This teen chef cooks in restaurants and will star in a food show — while living with a brain tumor

This teen chef cooks in restaurants and will star in a food show — while living with a brain tumor
Jonathan Giovannoni on Chopped Canada Junior; Croquettes he made for the World Food Championships Alina Giovannoni/Mic
Jonathan Giovannoni on Chopped Canada Junior; Croquettes he made for the World Food Championships Alina Giovannoni/Mic

A typical 14-year-old might struggle to boil pasta water properly. But not Jonathan Giovannoni, a boy who lives in Edmonton, Canada. This teen chef takes high school courses online and is a chef at a local bar and cafe — plus he’s about to star in a travel cooking show. And he’s also living with a brain tumor.

“When I was diagnosed with a brain tumor when I was 5 years old, it limited my ability to play outside with kids my age or do anything a 5-year-old would normally do,” Giovannoni said in a phone interview. “Instead of sitting on my couch and watching TV or playing video games, my dad started showing me how to make pizza, pastas and other Italian food.”

He completed 72 weeks of chemotherapy after he was diagnosed and pursued treatment in the United States, where he carried around a backpack with an infusion pump. “My tumor is still there but it hasn’t shown any signs of growth,” Giovannoni said, explaining he currently uses natural home remedies, including cannabis oil.

Jonathan Giovannoni has competed internationally in food showdowns.
Jonathan Giovannoni has competed internationally in food showdowns. Alina Giovannoni

Giovannoni has cooked for his family every night since he was eight, and applied to be on Chopped Canada Junior in 2012 after seeing a TV ad. He won his episode, donating his entire cash prize of $5,000 to the Make-A-Wish Foundation, which provides opportunities for children with life-threatening medical conditions. Giovannoni went on to compete in the Canadian Food Championships, winning third place in the seafood category. In 2017, he competed in the bacon category and placed first — allowing him and his partner to advance to the World Food Championships in Alabama.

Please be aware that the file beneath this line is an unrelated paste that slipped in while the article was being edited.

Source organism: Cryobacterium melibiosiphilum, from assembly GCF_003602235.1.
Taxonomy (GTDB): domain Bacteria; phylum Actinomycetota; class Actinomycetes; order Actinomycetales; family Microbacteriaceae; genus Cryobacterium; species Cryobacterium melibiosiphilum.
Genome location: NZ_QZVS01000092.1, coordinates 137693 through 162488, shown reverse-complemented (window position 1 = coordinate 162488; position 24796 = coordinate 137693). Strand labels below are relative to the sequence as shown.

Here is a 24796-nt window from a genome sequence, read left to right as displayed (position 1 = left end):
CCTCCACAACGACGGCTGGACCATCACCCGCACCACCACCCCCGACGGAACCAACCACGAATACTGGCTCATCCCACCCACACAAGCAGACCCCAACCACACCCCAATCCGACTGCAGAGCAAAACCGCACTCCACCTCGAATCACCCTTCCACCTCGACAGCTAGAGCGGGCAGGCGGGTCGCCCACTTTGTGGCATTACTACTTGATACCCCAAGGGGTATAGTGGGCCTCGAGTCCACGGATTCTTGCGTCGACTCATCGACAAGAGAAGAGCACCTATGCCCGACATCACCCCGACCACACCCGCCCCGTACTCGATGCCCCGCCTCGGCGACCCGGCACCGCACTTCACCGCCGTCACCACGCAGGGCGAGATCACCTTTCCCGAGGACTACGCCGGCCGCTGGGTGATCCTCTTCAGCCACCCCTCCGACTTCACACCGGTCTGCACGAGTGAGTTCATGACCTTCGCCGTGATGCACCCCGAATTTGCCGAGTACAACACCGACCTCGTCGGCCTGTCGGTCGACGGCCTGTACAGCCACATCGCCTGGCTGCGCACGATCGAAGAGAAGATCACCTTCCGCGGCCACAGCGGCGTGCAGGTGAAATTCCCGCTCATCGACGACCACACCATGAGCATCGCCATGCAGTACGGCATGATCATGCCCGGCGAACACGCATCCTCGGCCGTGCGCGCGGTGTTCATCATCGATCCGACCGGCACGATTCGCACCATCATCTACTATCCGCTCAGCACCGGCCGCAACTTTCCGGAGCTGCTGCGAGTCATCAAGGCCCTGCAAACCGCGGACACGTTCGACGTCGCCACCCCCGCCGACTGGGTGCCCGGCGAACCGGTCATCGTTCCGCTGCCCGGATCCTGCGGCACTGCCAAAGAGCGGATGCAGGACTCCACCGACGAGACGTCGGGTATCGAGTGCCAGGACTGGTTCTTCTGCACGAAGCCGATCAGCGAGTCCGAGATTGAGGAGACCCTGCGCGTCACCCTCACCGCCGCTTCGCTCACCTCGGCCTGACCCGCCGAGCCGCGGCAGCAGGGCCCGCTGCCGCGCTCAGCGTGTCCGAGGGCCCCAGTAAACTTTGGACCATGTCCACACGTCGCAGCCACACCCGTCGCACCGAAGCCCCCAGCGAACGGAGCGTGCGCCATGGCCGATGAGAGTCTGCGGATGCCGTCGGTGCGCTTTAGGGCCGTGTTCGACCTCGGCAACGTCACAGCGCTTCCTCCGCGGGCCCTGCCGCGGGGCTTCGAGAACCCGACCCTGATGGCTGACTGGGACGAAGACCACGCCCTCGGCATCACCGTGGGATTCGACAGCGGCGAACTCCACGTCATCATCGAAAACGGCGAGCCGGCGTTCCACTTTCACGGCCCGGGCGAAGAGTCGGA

“It’s basically the Olympics of cooking; there’s no higher or larger competition,” Giovannoni said of the World Food Championships. “I was the youngest one to ever be on the team Canada sent.”

In the bacon competition in Alabama, Giovannoni cooked pulled pork and bacon croquettes, plus a quiche lorraine empanada with bacon and onion jam, which earned him a spot in the top 10.

Even though the “Olympics of cooking” are over, this teen chef continues to stay busy. He’s currently developing menus for Why Not Cafe, a bar and cafe in Edmonton that is set to open in December.

“It was an easy decision to hire Jonathan. My family has known him for years and I have competed against him multiple times,” Levi Biddlecombe, the owner of Why Not Cafe, said in an email. “A talent like his is hard to miss, as soon as we knew we were opening a restaurant he was one of the first on [our] list.” Biddlecombe added that the 38-seat cafe will serve small plates made to share, and it will specialize in seafood and charcuterie.

And then there’s the cooking show, of course. While in Alabama, Giovannoni met Steve Cassarino, also known as Chef Roc, a celebrity chef who is developing a TV show around three teen chefs. According to Giavannoni, the other teen chefs will be Logan Guleff and Dara Yu, and the trio will travel around the U.S. and share food experiences together. The show has not yet started filming.

Giovannoni’s heritage shapes his cooking. “My mom is Russian-Jewish and my dad is Spanish-Italian and all four of those cultures play a big role,” he said. He loves meat, steaks, lamb, tomatoes, pickled vegetables and infused olive oil. His family still eats together every night — his grandparents, who live a few blocks away, typically come over for lunch. “We all sit together and talk about our day, and what we’ve done and what we want to do,” he said.

Throughout his successes, Giovannoni has been committed to supporting the Make-A-Wish Foundation. He has funded two wishes (wishes average about $10,000 each) through competition winnings and money raised through local bake sales in Edmonton, for which Giovannoni donated homemade baked goods. According to Giovannoni’s mother, he has raised and donated over $50,000 to charitable causes through his culinary pursuits.

His best cooking advice? “Have passion in the kitchen. Whatever you do, do it with love,” he said. “Don’t rush anything because you’ll be able to taste it in your food.”

And make sure you have sharp knives, he added. “My knives are my most important thing!”

November 29, 2017, 10 a.m.: This story has been updated.